When you first apply for financing during your real estate purchase, you will hear about many different terms. Along with the various loan types (ARM, conventional, FHA, VA), you may also listen to whispers about mortgage insurance. If you get mortgage insurance, you may wonder what it is and why it’s there. In New York, everyone is familiar with putting down 20% of the property’s purchase price. However, most are unfamiliar with private mortgage insurance on a mortgage (PMI) remains an option for those who can’t come up with the 20% upfront. Who pays for private mortgage insurance on a mortgage? How much is private mortgage insurance on an FHA loan? Can I deduct private mortgage insurance on tax?
What Is Mortgage Insurance?
Mortgage insurance is a form of insurance required by bankers. It is paid to ensure that bankers can recover some costs if the mortgage borrower defaults on their loan.
People who do not have a high down payment will have to pay mortgage insurance in traditional loans.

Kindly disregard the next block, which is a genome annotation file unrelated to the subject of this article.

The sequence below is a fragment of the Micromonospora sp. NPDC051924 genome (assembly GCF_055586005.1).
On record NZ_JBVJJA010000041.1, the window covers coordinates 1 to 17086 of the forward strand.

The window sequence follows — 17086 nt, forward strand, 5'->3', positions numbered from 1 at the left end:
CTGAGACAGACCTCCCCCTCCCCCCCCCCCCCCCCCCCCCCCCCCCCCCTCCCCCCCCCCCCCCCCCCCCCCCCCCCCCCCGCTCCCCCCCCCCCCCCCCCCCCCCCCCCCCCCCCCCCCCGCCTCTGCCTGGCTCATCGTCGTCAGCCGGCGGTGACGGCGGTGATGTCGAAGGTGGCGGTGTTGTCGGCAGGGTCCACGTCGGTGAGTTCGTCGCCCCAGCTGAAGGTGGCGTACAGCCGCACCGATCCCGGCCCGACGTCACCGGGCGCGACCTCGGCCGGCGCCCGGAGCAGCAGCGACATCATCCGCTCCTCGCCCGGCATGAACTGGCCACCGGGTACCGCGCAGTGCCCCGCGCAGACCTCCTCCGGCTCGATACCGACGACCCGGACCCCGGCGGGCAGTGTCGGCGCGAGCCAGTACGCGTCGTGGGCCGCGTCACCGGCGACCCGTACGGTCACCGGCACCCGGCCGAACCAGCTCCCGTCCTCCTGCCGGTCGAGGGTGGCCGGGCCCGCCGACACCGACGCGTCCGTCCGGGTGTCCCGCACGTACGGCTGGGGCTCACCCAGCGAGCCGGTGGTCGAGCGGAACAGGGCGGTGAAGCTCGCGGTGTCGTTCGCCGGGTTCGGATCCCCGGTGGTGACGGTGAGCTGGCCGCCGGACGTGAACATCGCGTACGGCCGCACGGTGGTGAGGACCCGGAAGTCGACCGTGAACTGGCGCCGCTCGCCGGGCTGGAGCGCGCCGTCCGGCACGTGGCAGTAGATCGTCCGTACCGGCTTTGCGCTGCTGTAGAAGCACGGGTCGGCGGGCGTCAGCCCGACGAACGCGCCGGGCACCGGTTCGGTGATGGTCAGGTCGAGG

Mortgage insurance is a specialty insurance policy lenders often require borrowers to obtain as part of their loan stipulation. This insurance protects and reimburses your lender if you cannot repay your loan.
It’s a form of loss prevention and can also help banks fund the legal needs to start a foreclosure process.
What is PMI Payment?
- A borrower buys Private Mortgage Insurance (PMI) to protect the lender in the case of a missed payment.
- This insurance remains required for a conventional loan with less than 20% down.
- PMI costs range from 0.5% to 1% of the loan amount.
- Payments are usually monthly.
- You can stop PMI payments once the bank’s requirements are satisfied. It usually means 78% of your principal is paid off, assuming no late or missed payments.
- PMI remains a good fit for you to keep more liquid assets instead of putting 20% assuming but have enough income to make higher monthly loan payments.
Who pays for private mortgage insurance on a mortgage?
The borrower pays for it.
What is PMI?
A PMI, known as private mortgage insurance, protects the bank if you stop paying back your mortgage. Lenders require this from buyers whose loan is over 80% of the property value—purchasers who cannot or do not want to put 20% down to purchase a PMI.